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  1. #1
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    Default I never want to take my DS1 in public :(

    ....
    Last edited by Theboys&me; 18-01-2014 at 06:22.

  2. #2
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    Hugs.
    It sounds like sensory overload to me too. Have you talk to OT. I have found they gave great strategies to help both of you.

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    I think you have hit the nail on the head with sensory overload. DS1 is the same age and use to display similar behaviour at home and when we were out . He has improved massively which makes life much easier when we go out. He does see an O.T. however we do the following;

    - We have a discussion about behavioural expectations before we leave the house. I get him to tell me what is inappropriate behaviour and we discuss what the consequences would be (generally time out next to me or leave) I follow through every time even to my own detriment.
    - I try and have him do something quite physical before we leave (ride a bike,jump on the trampoline) to bring down his energy levels and feed his sensory needs.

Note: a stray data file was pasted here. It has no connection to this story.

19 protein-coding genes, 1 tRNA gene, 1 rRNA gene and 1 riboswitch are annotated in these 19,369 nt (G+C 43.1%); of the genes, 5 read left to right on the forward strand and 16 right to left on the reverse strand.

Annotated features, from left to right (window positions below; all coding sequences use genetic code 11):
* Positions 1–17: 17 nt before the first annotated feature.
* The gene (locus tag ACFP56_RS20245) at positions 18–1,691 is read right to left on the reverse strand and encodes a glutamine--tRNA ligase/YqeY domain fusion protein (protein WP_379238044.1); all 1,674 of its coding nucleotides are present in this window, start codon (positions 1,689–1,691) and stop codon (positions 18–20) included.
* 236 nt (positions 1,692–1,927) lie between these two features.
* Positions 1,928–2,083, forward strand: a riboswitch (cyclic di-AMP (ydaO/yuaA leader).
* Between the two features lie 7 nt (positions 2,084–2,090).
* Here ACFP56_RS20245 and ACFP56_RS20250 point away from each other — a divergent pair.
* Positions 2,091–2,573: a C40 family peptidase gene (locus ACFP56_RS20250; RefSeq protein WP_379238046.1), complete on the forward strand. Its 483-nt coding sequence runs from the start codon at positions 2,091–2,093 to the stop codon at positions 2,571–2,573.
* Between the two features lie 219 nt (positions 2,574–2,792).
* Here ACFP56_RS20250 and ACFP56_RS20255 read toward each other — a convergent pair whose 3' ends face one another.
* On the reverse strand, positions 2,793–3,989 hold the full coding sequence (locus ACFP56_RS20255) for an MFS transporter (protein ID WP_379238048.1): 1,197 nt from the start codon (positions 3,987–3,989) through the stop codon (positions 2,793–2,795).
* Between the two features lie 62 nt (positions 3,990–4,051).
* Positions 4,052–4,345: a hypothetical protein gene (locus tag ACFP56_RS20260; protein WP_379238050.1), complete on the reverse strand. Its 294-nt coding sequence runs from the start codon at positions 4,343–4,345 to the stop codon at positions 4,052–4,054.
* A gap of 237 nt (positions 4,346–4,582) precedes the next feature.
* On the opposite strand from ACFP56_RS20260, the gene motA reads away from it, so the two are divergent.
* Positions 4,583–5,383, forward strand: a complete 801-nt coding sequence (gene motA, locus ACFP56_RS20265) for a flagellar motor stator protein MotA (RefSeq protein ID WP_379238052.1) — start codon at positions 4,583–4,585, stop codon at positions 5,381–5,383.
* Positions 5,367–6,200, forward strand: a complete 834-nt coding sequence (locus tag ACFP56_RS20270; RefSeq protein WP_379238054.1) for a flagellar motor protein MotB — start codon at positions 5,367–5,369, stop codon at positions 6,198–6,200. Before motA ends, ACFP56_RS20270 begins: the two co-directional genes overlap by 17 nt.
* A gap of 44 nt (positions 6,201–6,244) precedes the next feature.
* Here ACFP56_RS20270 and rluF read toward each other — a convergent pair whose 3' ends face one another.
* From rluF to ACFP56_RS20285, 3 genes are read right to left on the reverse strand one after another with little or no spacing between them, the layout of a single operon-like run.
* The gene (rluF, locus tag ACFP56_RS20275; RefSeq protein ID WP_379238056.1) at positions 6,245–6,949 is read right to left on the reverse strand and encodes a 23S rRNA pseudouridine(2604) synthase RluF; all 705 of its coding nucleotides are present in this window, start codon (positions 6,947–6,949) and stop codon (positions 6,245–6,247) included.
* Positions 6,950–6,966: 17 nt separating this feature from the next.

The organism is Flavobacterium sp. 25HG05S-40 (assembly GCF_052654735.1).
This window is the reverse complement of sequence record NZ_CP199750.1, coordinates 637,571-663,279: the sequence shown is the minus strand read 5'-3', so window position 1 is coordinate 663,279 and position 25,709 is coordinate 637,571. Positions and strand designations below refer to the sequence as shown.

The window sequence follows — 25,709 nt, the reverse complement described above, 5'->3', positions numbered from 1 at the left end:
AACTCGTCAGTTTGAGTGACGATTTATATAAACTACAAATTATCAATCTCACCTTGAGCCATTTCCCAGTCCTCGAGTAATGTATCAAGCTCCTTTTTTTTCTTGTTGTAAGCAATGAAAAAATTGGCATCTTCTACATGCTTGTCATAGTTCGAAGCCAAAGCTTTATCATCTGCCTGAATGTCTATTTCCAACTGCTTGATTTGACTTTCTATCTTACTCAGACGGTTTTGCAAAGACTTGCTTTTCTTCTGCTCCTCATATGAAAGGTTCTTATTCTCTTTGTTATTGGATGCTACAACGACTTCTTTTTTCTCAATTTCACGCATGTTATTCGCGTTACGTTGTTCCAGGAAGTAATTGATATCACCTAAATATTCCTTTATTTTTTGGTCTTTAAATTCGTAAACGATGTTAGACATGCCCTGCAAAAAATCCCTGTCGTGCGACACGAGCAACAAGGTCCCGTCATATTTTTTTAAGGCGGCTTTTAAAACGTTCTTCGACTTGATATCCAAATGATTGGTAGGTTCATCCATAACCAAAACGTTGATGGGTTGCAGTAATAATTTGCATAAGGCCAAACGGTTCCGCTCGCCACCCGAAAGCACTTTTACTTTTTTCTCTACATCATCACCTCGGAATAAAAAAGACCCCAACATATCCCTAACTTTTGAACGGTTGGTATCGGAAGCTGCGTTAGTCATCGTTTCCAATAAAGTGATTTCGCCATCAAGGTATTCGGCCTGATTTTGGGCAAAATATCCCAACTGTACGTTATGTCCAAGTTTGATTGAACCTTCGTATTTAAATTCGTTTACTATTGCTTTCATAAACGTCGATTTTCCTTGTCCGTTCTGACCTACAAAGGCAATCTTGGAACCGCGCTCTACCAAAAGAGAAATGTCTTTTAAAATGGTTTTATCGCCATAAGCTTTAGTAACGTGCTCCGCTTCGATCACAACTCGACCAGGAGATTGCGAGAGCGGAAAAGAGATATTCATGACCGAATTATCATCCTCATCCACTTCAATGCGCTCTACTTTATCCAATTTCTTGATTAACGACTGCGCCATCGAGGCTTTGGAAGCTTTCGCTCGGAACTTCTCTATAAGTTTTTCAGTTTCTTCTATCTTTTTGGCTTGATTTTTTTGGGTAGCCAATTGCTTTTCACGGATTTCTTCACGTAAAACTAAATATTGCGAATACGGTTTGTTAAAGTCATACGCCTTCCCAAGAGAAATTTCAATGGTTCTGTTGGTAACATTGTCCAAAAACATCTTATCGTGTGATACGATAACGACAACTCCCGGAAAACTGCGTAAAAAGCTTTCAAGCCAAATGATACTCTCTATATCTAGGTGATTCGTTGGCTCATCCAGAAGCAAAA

- Bribery works in my house. If he can walk nicely and help me at the shops or with his little brother he is allowed a small treat. It keeps him focused and is helpful as a reminder when we are out.
    - When we had friends over and he would go into a meltdown I would have him go to his room for a while. He would have time out and a breather. I would talk to him once he had settled and he always came out and could play nicely.
    - I give him tight hugs when he gets stressed and it seems to calm him

    An interesting read is the book 'The Out of Sync Child' by Carol Kranowitz. I bought it on Book Depository. It explains the different types of sensory difficulties and how to help your child.
    Last edited by Aquillah; 17-01-2014 at 21:17.

  4. The Following 3 Users Say Thank You to Aquillah For This Useful Post:

    Caviar  (11-03-2014),LoveLivesHere  (17-01-2014),Theboys&me  (17-01-2014)

  5. #4
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    .....
    Last edited by Theboys&me; 18-01-2014 at 06:23.

  6. #5
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    Your DS1 sounds similar to my DS1. We've been working with a child psychologist who has labelled it loosely as 'social anxiety'.

    We've been using PPP methods to help him work through his behaviours.


 

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